The Ortega-controlled deputies in Nicaragua’s National Assembly abruptly cancelled the legal status of 16 non-profit organizations this Wednesday, February 2. Among them are the Nicaraguan Polytechnical University, which in 2018 was occupied by students protesting the regime of Daniel Ortega.
The legislative ruling, which caught students, teachers and administrations by surprise, alleged that these educational centers had failed to comply with the Law for Legal Non-Profit Status, and the Law against Money Laundering, Financing Terrorism or Financing the Proliferation of Weapons of Mass Destruction. The shuttered organizations, nearly all of them educational institutions or associations, join a growing list of over 60 groups whose legal permission to operate was unilaterally cancelled in Nicaragua.
The decision to strip these groups of their legal right to exist was preceded in the National Assembly by a decree outlawing the Nicaraguan Association of Singer-songwriters and the Association of Orthodontists in Nicaragua. The Sandinista-dominated legislators then introduced a second decree that had not been on the day’s legislative schedule, in order to close the 14 educational organizations.
Among the groups summarily losing their legal permission to operate are: the Nicaraguan Polytechnical University (UPOLI), the Catholic Agricultural University of the Tropics (UCATSE), the Association for Humanitarian Studies (UNEH), the Popular Nicaraguan University Association (UPONIC), and the Paolo Freire University Association (UPF).
Also stripped of their legality were the Association for the Agricultural Institute, the Association of Parochial Schools, the Catholic Cultural Center Association of the North, and the Commission for Justice Foundation, all programs of Esteli’s Catholic dioceses; the dioceses’ branch of Caritas; the Father Fabretto Family Association; the Michelangelo Foundation; the Association for the Development of Esteli; and the Association to Promote the Graduation of Business Owners.
Although such decisions always come from “above”, the face used to cancel these organizations was Franya Urey, head of the Interior Ministry’s department for registration and control of civic nonprofit associations. She accused them of “little transparency in the administration of their funds.” Supposedly, the Ministry is unaware of “the form in which these [funds] were executed, and whether it was in accordance with the goals and objectives for which the National Assembly granted them non-profit status.” Urey didn’t mention that for several years her Ministry refuses to receive the documentation of NGOs.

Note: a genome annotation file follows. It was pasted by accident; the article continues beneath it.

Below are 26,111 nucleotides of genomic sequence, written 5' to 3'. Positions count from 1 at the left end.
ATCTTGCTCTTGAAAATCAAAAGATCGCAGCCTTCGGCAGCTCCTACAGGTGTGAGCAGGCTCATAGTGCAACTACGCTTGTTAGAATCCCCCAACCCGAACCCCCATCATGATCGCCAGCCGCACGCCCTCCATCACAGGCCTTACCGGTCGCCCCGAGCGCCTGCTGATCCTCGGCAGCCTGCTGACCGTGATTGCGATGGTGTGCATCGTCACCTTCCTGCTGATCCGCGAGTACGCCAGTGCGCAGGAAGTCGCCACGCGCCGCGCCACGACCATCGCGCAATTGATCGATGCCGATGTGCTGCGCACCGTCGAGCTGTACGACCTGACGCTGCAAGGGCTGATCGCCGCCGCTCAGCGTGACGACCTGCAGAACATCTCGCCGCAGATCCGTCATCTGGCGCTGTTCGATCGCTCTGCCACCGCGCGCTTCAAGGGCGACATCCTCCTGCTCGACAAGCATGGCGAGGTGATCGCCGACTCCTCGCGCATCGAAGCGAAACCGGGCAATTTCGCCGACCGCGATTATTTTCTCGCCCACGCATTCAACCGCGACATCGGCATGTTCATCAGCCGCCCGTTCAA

In addition, the Ministry accused the organizations of having incomplete directive boards. This “has made it impossible for the regulating entity to identify who the organizations’ representatives and associates are, thus infringing the laws that regulate civil non-profit associations in Nicaragua,” Urey stated. Once again, the Ortega official omitted that when the organizations have submitted the required information, the Ministry refused to accept the paperwork.
Up through January 2022, 61 NGOs had been summarily cancelled, the most recent of them being the Foundation for Mobile University’s Latin American Campus; the Association for the Agricultural University of the Fifth Region; and the Pro-University Association of Jinotega. With the 16 new closures, the list totals 77 organizations, all of them abruptly closed by decree, with no warning or chance to appeal.
National Council of Universities says they will absorb the displaced students
The National Council of Universities (CNU) issued a statement on February 2, assuring that despite the sudden closure of the five universities – the Upoli, Ucatse, Uneh, Uponic and UPF – they would “guarantee” the students’ academic continuity. The statement, however, gave no indication of how they planned to do so.
The CNU “will guarantee the academic and administrative responsibilities left pending by … these organizations of higher education, as a consequence of the cancellation of their respective non-profit statuses due to their failure to comply with their obligations and their continued violations of the established legal norms,” the statement read.
On December 13, the Hispanoamericana University was also shuttered, and the CNU issued a similar assurance, without details, that it would respond. A month and a half later, students were notified that they could resume their classes beginning January 31, 2022. The university is now being administered by the CNU and the National Autonomous University of Nicaragua (UNAN).
“Everything that was part of the Uhispam will continue functioning under the concept of educational continuity. The CNU will be at the head, and there’s a team committed to working with enthusiasm,” the authorities of the new rector organization, now controlled by the governing party, stated.